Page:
Macbeth Analysis

Fair is foul, and foul is fair:​ Hover through the fog and filthy air Act 1 Sc 1 – The witches. Starting the play with the witches introduces the theme of the supernatural. Shakespeare is using popular beliefs about witches – including appealing to King James who even wrote a book about witches. Pathetic fallacy is used here as the violent weather signifies the beginning of disorder and chaos, while the oxymoron shows that the play is full of contradictions, not least that you cannot judge appearances. The fricatives give an additional menacing feel while the rhyming couplet both gives resolution to the scene and adds a sense of the witches chanting a spell. The witches speak in trochaic tetrameter as opposed to the iambic pentameter of other characters showing that they are strange and less ‘human.’
King Duncan: “What he hath lost noble Macbeth hath won” Act 1 Sc 2 Army campBoth Duncan and the Captain in this scene use ornate vocabulary to glorify and praise Macbeth’s valour. The use of repetition to structure the line gives a sense of inevitability which links to the idea of fate – but also to the idea of the ‘Great Chain of Being’ where each person was deemed to have their own place in the hierarchy. The reports about Macbeth show how honourable and loyal he is – which makes what he does all the more shocking for the audience. Duncan is referring to the traitorous Thane of Cawdor which is ironic as his replacement, Macbeth is much more traitorous.
“So foul and fair a day I have not seen” Act 1 Sc 3 Heath. Macbeth’s first words in the play: ​The repeated fricatives suggest the evil within Macbeth. In this scene, Shakespeare has Macbeth speak in asides to the audience so that we understand his innermost thoughts – and are almost in collusion with him.This paradoxical idea echoes the words of the witches at the start showing the link between them. It also suggests their power as it foreshadows that he will be led by them. In Shakespeare’s day, there was widespread belief in the supernatural. The play explores their power which works through suggestion and manipulation rather than directly. Macbeth brings about his own downfall but is easily manipulated by them.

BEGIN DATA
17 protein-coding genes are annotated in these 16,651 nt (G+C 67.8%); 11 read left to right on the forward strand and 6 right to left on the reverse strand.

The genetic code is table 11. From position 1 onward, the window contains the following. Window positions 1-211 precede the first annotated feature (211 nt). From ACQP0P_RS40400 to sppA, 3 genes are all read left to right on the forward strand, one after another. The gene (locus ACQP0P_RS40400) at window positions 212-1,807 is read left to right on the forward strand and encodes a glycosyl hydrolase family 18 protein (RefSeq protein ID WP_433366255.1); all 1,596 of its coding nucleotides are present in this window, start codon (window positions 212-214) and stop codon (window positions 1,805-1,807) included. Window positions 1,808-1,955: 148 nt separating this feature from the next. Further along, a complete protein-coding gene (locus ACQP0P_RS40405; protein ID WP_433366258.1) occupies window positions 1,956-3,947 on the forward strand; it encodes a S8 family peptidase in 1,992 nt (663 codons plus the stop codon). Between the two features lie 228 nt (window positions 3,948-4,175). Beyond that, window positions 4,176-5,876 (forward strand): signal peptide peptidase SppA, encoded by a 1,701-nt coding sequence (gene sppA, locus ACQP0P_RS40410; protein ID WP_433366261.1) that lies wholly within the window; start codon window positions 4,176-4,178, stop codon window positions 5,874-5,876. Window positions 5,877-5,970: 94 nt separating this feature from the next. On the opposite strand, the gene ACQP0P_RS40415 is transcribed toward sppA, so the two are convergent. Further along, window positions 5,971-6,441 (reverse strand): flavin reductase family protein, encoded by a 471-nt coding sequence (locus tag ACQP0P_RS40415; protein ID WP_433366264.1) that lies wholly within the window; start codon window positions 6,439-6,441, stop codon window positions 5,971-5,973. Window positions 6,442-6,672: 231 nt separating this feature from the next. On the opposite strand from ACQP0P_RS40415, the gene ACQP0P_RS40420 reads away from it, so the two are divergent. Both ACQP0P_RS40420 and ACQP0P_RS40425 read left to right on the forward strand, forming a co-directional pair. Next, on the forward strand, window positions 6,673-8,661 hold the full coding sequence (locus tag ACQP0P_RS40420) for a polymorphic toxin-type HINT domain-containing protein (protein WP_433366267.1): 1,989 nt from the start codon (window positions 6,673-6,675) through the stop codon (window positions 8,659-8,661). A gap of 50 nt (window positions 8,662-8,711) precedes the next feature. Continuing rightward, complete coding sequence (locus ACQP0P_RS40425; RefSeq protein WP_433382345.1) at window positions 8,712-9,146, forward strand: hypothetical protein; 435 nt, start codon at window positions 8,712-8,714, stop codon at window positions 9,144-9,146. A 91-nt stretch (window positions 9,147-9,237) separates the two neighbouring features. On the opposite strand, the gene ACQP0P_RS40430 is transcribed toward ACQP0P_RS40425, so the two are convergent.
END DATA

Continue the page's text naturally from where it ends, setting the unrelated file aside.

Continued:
MACBETH: [Aside] Stars, hide your fires;​ Let not light see my black and deep desires Act 1 Sc 4 King Duncan’s CastleIntroduces the ideas of dark and light – where dark represents treachery and evil and reflects Lady Macbeth calling up the ‘black smoke of hell.’In a previous speech, Duncan has just referred to the signs of nobility as ‘stars’ but Macbeth is extinguishing them.The colour imagery offers connotations of darkness and the witches. Macbeth is talking about the fact that Duncan has just taken the unusual step of identifying Malcolm as his heir. This links to the Theory of Divine Right whereby the monarch is not subject to earthly authority but derives his right to rule straight from God. Therefore, what Macbeth is planning goes against God himself.